Discussing alternative mooks rules

Hey guys !

I'm reading through Seventh Sea 2nd Edition (seems like all my favourite games from the 90s are back, better than ever) and I read an extended review of the parts I haven't reached yet. And there's a rule that I'm really considering houseruling into FS2 : the way they apparently handle Brutes (the 7th Sea equivalent to mooks).

According to the article, Brute Squads are a passive threat with a rating. They can be attacked, they can be included in action descriptions, and at the end of a round, they inflict damage on heroes according to their rating, so it's in the heroes' interest to mow them down while doing other things.

It's a really appealing concept to me, because I'm starting to get tired with ticking the pregenerated mook rolls list, discarding rolls 20 by 20 while saying "they all miss, ok who's next". And when they hit, it's because they exploded a few 6s, so they hit as hard as a featured foe. At which point I have to remember to ask the player if he dodges (which actually means "yes, you have to dodge"). To me, it feels empty of actual purpose and feels like an even simpler mechanic would be nice.

Obviously named antagonists would work the same as before. My point would be to reduce book-keeping and put more emphasis on the featured foes.

So I'm thinking. Right now it's around the lines of :

On their attack, mooks hit (hard) according to their current numbers. I mean that they wouldn't "miss" : if there are 20 mooks, they divide 20 damage between PCs, that you can't avoid through your defense and that you can't reduce with your thoughness.

The GM rolls 1d6 at the beginning of a new sequence, and that's the only shot on which mooks will attack. No shot cost for them. If you roll a 5, they'll attack on shot 5, but won't attack again on shot 2. (which is fine since they all hit). That gives the PCs some time to try and reduce their number (and thus, their damage), and it puts some pressure on them if you rolled an initiative of 6 and not a 2.

I would allow players to reduce the damage for a cost of 1 lost shot for 1 damage avoided.

Obviously, I'm going to check on a case-by-case basis whether it disrupts the schticks owned by my PCs. But I really want to try it out.

I've home brewed a secondary type of "mook."

Henchmen. What I do is basically combine five mooks and up the attack AV. Mechanically a henchman is like a mook, but they get all five mook attacks. They take five hits before dropping, regardless of damage taken, but until they go down, they still get five attacks.

When I did this, my players started taking mooks more seriously, as they give more of a prolonged danger. I like it because it slows down the big hitters who consistantly roll positive exploding 6s and two-shot featured foes. Hit a henchman for 35 smackdown with one attack? Still only counts as one strike, and he still gets his fill five attacks.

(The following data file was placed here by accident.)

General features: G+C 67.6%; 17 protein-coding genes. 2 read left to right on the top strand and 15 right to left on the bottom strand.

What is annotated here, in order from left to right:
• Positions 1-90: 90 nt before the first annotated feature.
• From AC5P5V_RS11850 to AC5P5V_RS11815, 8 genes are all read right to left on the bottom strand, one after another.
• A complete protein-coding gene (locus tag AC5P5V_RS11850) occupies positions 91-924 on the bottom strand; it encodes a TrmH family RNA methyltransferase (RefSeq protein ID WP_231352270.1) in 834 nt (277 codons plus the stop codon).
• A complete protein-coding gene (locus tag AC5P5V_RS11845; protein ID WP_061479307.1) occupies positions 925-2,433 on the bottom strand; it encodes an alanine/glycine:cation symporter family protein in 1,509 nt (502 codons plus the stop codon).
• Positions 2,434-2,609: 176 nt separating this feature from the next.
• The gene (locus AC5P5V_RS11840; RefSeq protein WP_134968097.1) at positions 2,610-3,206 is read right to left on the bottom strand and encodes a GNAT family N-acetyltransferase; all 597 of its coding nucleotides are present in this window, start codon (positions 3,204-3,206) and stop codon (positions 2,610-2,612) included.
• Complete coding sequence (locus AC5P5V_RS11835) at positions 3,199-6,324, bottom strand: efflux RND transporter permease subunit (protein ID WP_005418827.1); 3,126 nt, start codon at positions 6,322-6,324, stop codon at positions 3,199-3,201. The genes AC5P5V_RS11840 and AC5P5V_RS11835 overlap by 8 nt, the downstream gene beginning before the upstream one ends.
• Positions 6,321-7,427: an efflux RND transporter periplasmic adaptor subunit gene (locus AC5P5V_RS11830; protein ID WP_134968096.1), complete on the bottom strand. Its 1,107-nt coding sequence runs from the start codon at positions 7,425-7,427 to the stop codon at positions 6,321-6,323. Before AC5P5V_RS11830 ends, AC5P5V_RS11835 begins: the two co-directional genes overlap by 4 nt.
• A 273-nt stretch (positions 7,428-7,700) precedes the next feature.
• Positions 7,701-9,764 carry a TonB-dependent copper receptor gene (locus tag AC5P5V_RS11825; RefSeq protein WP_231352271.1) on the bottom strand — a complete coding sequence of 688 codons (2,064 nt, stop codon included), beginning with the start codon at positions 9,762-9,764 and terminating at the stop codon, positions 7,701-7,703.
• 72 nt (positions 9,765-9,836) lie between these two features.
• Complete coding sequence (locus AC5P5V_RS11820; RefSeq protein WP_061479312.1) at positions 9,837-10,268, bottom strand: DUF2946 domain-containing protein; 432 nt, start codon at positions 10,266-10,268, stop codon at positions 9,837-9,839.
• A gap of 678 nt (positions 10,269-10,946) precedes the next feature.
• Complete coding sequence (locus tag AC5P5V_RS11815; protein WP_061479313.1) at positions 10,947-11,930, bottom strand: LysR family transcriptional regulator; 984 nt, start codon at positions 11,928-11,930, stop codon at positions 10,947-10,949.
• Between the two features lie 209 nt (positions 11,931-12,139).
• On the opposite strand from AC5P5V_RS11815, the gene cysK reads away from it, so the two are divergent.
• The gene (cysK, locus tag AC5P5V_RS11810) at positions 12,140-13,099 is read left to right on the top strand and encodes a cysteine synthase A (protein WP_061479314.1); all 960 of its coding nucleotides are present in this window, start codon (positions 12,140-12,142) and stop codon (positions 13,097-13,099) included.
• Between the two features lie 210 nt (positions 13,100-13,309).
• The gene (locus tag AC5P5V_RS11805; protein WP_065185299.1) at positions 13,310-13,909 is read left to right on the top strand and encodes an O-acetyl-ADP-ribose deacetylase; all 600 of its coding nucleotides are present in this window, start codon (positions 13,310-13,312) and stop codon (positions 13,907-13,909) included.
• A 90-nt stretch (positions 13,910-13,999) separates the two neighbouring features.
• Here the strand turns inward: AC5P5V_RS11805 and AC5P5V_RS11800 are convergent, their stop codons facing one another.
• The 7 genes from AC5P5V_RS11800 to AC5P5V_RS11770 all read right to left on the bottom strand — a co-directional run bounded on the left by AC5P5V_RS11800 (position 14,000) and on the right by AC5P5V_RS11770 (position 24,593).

P.S. I'm relatively certain that players have to declare dodge before they know the result of the roll if they're not holding their action. At least that's how my group does it.

I think boosts were invented precisely to give this sort of 'group action' as an option for the GM. The mooks can always make one attack per group at +1 AV/member, instead of one lower-AV attack per member. Its not perfect, but it might do the trick. Automatic damage seems to me to penalize the PCs that specialize in high DVs. 'I took the Thief so I could be awesome on defense, and yet now you're telling me I'll get hit automatically? What's up with that?'

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I see what you mean easl ! But my players aren't the type to use an archetype like Thief.

Your point is perfectly valid, I'm not saying it isn't. But this rule is aimed at my specific group, and may be useful to other GMs if they have a group similar to mine :slight_smile:

I used the rule last week and it worked marvelously. We had to quickly modify a few schticks that didn't work satisfyingly now that mooks only attacked once, but all players were satisfied with the changes and it was a much better combat experience for me.

My way of doin this : separate the differents kind of mooks player may encounter.

  1. Standard mook : AV 10 Def 10 Spd 5 Dmg 8 Health : number
    Use them as a mob. The original "all in ! he can't kill all of us!" pack of low shits. Goblins, zombies, lesser demons, street thugs, bidasses...
    You're Outcome how many dropped.
    Special rule : outnumbered : +1AV/10 mooks, max +2
    Special rule : overwhelmed : 2 hits in a row : buried under the pack, auto 15 dmg every 3 shots, but def down to 5

  2. skilled mook : AV 11-12 Def 11-12 Spd 6 Dmg 10 Health : 1
    The standard rule of mooks, but with higher skill, increase the threat ! Orks, armored skeletons, demon warrior, mafia, commandos...
    The 12 ones for officers, special unit and so.
    May be used as standard mook vs high skill heroes

  3. The Elite : AV 13+ Def 13+ Spd 6+ Dmg 11+ Health : 2+
    Well. That guy is The cherry on the cake, bigger threat under the named foe. Black ork, ogre, vampyr, demon knight, hitman, badass expandable...
    The first time you hit them, you fail. They may dodge (ninja!), crash but stand up (armored), laugh (fat) and so... But if you know their point faible, target Def +2 and one shot them.
    Mutiple HP availables. Weakspot at +2, or more.
    I use them as gerenic version of named foe previously encountered, sort of "damn that giant devil tarantula was so tough! how shit, that's 7 more isn't it?..."
    Sometime, as a named foe with kick dead, usualy with 14-15 AV/DEF.

I really like that very simple idea of "the first hit misses, the second one takes out". It's simple and efficient. I'll need to find a way to use it :stuck_out_tongue: